User Experience Stack Exchange is a question and answer site for user experience researchers and experts. Join them; it only takes a minute:

Sign up
Here's how it works:
  1. Anybody can ask a question
  2. Anybody can answer
  3. The best answers are voted up and rise to the top

I can't help but look at a Mark Rothko painting from the Multiform series and see layouts for a data entry form, but that doesn't mean it would be an appropriate source of inspiration.

My interpretation: enter image description here

Are there any elements of these designs that could be applied to help with layout for functionality? Could it be the proportions, locations of the blocks, or color choice (Draws your attention to important areas.).

Would there be any benefits to the fuzzy/blurred borders?

I can appreciate the proportions, but I'd like to know if there is any design theory at work here that could be applied to UX.

Edit: This article talks about Divine Proportion. I was thinking along these lines to see if there was some other principle at work in these paintings that are also used in UX. Here are some links:,_Black,_Green_on_Orange%27,_oil_on_canvas_painting_by_Mark_Rothko,_1947,_Museum_of_Modern_Art.jpg

I would embed pictures of No 10, but I don't know about the copyright issues.

share|improve this question

closed as off topic by Charles Wesley, Matt Obee, JohnGB, Benny Skogberg, Ben Brocka Mar 26 '13 at 15:18

Questions on User Experience Stack Exchange are expected to relate to user experience within the scope defined by the community. Consider editing the question or leaving comments for improvement if you believe the question can be reworded to fit within the scope. Read more about reopening questions here.If this question can be reworded to fit the rules in the help center, please edit the question.

Any chance I could get a comment on why this was closed? I've made some changes since. – JeffO Jun 8 '13 at 2:12

This is an interesting idea. A key difference between art and something like UX design is that the meaning of art can be very vague, and abstract expressionism is by definition wide open to interpretation. Art clearly has a message but the message is not always clear, and it's crucial to understand that when applying art ideas to areas that require a clear message. But proportion and rhythm and visual music are all fair game for stealing from the art world.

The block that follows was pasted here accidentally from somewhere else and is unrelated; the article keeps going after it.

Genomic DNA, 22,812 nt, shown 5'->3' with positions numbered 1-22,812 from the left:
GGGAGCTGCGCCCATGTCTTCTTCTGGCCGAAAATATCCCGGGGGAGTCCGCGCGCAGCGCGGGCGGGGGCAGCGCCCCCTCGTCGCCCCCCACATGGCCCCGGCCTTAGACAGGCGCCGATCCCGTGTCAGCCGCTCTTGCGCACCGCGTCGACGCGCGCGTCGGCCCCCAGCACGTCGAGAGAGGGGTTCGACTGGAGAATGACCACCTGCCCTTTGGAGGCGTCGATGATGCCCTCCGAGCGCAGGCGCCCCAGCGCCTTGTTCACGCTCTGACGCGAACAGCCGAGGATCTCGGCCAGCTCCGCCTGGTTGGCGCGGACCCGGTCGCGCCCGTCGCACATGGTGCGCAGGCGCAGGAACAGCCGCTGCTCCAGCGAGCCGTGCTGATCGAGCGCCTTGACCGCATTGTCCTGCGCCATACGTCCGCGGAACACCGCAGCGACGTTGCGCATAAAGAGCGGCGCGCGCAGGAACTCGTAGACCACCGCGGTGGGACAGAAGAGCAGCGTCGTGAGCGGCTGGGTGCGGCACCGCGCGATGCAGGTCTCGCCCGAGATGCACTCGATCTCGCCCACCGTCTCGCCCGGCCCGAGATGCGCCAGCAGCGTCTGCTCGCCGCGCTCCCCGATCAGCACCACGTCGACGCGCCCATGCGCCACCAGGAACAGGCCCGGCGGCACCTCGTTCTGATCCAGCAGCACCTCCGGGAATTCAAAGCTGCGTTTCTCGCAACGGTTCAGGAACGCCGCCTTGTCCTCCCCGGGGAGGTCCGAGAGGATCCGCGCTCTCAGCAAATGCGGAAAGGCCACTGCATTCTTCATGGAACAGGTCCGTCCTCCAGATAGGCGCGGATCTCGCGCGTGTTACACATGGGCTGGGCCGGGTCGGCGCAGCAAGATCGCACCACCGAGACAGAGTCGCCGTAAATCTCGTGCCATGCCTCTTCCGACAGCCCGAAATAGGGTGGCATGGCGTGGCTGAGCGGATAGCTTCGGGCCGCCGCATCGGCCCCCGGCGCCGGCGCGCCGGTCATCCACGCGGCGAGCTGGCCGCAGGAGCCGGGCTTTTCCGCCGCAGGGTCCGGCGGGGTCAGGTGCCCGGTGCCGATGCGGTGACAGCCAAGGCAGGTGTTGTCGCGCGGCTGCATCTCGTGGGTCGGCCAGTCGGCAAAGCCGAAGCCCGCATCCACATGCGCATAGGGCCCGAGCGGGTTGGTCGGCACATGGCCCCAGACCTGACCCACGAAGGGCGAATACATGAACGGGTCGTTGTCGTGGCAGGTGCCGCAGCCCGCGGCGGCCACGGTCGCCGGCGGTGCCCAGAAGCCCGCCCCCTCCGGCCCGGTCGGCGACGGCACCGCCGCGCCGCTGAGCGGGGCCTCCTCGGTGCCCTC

Would there be any benefits to the fuzzy/blurred borders?

Currently I can't think of any, but I have no doubt in the future this will be part of the UX visual language (remember this field is in its infancy).

I think UX as it's typically defined today is lacking or underserved by an artistic or aesthetic component. Remember, art is one of the earlier forms of experience crafting, with quite a history, some of it well documented. There's a lot to learn there and apply to UX.

share|improve this answer
Would elements that are a little more concrete like proportion be a benefit. – JeffO Apr 16 '13 at 19:33

We can see many many connections between Mark Rothko's practice and data representation. That being said, what is striking on a 12"x9" canvas isn't necessarily usable at a typical form-on-screen scale.

Now let's assume your users are prepared to such data entry forms. I can see them being usable for anything related to ranking. Where the ranking options are limited and equivalent to the different coloured areas.

I don't believe that fuzziness and blurriness have a great affordance in terms of data entry. Probably more in terms of data representation.

share|improve this answer
Interesting point. I never considered the impact of the size of the original paintings. – JeffO Mar 25 '13 at 19:01

Not the answer you're looking for? Browse other questions tagged or ask your own question.